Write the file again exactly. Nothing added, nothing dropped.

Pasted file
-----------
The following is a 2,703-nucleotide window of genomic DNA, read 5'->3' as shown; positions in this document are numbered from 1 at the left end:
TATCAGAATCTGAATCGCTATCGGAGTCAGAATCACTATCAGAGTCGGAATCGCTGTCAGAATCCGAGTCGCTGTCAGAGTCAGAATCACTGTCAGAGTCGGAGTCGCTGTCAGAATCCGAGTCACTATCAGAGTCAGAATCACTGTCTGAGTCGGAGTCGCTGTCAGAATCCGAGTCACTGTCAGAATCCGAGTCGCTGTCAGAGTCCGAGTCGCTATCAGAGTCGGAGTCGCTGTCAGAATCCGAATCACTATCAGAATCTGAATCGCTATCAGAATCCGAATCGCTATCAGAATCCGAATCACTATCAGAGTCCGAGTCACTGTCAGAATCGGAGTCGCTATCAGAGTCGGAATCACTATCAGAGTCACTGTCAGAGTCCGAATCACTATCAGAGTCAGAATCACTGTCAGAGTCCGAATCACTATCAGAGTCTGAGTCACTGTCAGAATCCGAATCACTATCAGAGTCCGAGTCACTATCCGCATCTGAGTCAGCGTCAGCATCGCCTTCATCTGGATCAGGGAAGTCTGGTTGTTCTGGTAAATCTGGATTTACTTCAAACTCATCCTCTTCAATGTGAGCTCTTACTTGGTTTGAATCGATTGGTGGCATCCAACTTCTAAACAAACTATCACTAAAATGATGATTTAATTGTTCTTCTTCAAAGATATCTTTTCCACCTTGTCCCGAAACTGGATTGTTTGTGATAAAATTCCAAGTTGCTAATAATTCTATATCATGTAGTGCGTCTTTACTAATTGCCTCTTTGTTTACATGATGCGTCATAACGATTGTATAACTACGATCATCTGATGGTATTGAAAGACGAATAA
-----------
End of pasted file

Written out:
The following is a 2,703-nucleotide window of genomic DNA, read 5'->3' as shown; positions in this document are numbered from 1 at the left end:
TATCAGAATCTGAATCGCTATCGGAGTCAGAATCACTATCAGAGTCGGAATCGCTGTCAGAATCCGAGTCGCTGTCAGAGTCAGAATCACTGTCAGAGTCGGAGTCGCTGTCAGAATCCGAGTCACTATCAGAGTCAGAATCACTGTCTGAGTCGGAGTCGCTGTCAGAATCCGAGTCACTGTCAGAATCCGAGTCGCTGTCAGAGTCCGAGTCGCTATCAGAGTCGGAGTCGCTGTCAGAATCCGAATCACTATCAGAATCTGAATCGCTATCAGAATCCGAATCGCTATCAGAATCCGAATCACTATCAGAGTCCGAGTCACTGTCAGAATCGGAGTCGCTATCAGAGTCGGAATCACTATCAGAGTCACTGTCAGAGTCCGAATCACTATCAGAGTCAGAATCACTGTCAGAGTCCGAATCACTATCAGAGTCTGAGTCACTGTCAGAATCCGAATCACTATCAGAGTCCGAGTCACTATCCGCATCTGAGTCAGCGTCAGCATCGCCTTCATCTGGATCAGGGAAGTCTGGTTGTTCTGGTAAATCTGGATTTACTTCAAACTCATCCTCTTCAATGTGAGCTCTTACTTGGTTTGAATCGATTGGTGGCATCCAACTTCTAAACAAACTATCACTAAAATGATGATTTAATTGTTCTTCTTCAAAGATATCTTTTCCACCTTGTCCCGAAACTGGATTGTTTGTGATAAAATTCCAAGTTGCTAATAATTCTATATCATGTAGTGCGTCTTTACTAATTGCCTCTTTGTTTACATGATGCGTCATAACGATTGTATAACTACGATCATCTGATGGTATTGAAAGACGAATAA